For a couple of straight lines, hyphens, em dashes and en dashes can be surprisingly tricky to use. But they’re a critical tool for any writer, especially if you’re hoping to add drama or connect thoughts together.
Let’s dive into how AP style says to use each of these punctuation marks properly to punch up your writing.
En dash: –
We’re starting with the easiest one. The en dash is slightly longer than a hyphen but smaller than the em dash. In other words, it’s the width of the letter “N.”
That’s really the most interesting thing about en dashes. AP style doesn’t use them, though some other styles may in limited capacities, such as between a range of years. In general, don’t worry about them.
Em dash: —
An em dash is longer than the en. If you guessed that it’s as wide as the letter “M,” you get a gold star. In AP style, the dash should be set off with spaces on both sides.
This little symbol is beloved by writers everywhere and hated by many editors. It’s the most dramatic of all punctuation marks — literally its most common usage is to signify an abrupt change in the sentence or a pregnant pause, according to the AP Stylebook. It can also be used to set off a clause within a sentence.
Let’s look at a few examples:
- I write sins — not tragedies. Signifies a pause contrasting what Panic! At the Disco does and does not write.
- She sometimes — but not always — remembers the difference between em and en dashes. Shows a quick diversion from the main meat of the sentence and a return to form.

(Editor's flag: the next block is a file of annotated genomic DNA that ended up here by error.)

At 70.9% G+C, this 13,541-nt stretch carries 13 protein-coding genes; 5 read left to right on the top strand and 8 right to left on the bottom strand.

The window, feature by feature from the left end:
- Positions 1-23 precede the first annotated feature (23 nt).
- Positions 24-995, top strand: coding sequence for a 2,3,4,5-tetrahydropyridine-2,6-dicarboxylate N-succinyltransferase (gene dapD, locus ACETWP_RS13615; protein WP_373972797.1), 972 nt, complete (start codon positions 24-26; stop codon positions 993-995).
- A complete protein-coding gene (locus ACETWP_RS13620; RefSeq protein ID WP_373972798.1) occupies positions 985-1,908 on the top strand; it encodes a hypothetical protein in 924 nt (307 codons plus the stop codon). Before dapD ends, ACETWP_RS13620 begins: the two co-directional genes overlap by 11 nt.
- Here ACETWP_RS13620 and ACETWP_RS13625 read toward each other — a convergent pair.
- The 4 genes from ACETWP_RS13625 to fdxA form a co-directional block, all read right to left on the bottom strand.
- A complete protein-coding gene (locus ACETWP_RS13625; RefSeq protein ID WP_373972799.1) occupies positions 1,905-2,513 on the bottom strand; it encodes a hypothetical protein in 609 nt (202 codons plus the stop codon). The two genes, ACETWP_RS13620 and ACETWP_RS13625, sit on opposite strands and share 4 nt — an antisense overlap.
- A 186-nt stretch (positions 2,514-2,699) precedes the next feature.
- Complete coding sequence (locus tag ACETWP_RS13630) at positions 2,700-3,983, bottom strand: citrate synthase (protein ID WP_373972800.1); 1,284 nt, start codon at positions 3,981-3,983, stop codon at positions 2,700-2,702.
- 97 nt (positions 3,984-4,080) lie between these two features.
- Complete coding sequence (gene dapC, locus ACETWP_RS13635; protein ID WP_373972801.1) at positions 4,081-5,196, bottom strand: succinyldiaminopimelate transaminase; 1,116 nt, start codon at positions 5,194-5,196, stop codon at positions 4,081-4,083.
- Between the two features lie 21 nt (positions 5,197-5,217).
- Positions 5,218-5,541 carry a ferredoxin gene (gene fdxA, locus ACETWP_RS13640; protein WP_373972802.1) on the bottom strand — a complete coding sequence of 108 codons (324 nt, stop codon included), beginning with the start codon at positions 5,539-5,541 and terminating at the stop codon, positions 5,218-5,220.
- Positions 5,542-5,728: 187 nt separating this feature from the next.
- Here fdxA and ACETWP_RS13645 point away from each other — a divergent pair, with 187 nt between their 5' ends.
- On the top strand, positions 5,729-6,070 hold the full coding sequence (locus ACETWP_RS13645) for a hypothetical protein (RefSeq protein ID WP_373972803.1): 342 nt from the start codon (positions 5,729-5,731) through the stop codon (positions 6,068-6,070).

Now, why is this punctuation mark hated by some editors? It’s because it can be a crutch for writers. The quick turn of subject, the stark separation of a part of the sentence, they all can quickly become overused. In almost every case when an em dash is used for these purposes, it could be replaced by commas. And sometimes it should be.
Remember, the dash will lose its punch if you overuse it. Save it for special occasions.
Em dashes can also be used for a series within a phrase, such as: She went over her grocery list — a block of cheese, shredded cheese, a tub of cheese — as she grabbed her keys. Finally, they can also be used as attribution for a quote or in datelines.
The littlest of the three is among the most helpful. AP defines them simply as “joiners,” used to connect compound words together. However, the 2020-2022 Edition (note the hyphen in the range of years) notes that its use is not standardized and is often “a matter of taste, judgment and style sense.”
Simply, use the hyphen if it makes a sentence easier to read. Remove it if it makes it harder.
But English isn’t set up to be simple, is it? Sorry. Blame the Angles.
A hyphen is most commonly used for compound modifiers, or when two or more connected words precede a noun. Think: “how-to guide” or, small-business guide. It’s important that this only applies when the modifier comes before a noun. Don’t hyphenate if it comes after.
But not every compound modifier gets a hyphen.
Here are some instances when you don’t need a hyphen for a compound modifier:
- Commonly used terms where the meaning is clear, such as sixth grade teacher, or climate change bill.
- If there are more than three words modifying a noun. After that, hyphens can often muddy the waters rather than add clarity.
- Any adverb that includes “very” or a word ending in “ly.”
- For words that describe dual heritage, like African American or Asian American.
Outside of the modifier, here are other times when you may need hyphens:
- For compound nouns that may not be read as one thought, like merry-go-round.
- For some prefixes and suffixes, like ex-boyfriend or dairy-free.
- To avoid confusion between cognates. For instance, I want to re-create the mural at the recreation center. Also use hyphens to avoid having two vowels in a row, such as anti-ice windshield.
Confusing? It can be. Just remember: Avoid en dashes, use em dashes for drama and use hyphens to make sentences clearer.
When in doubt, consult your AP Stylebook for answers.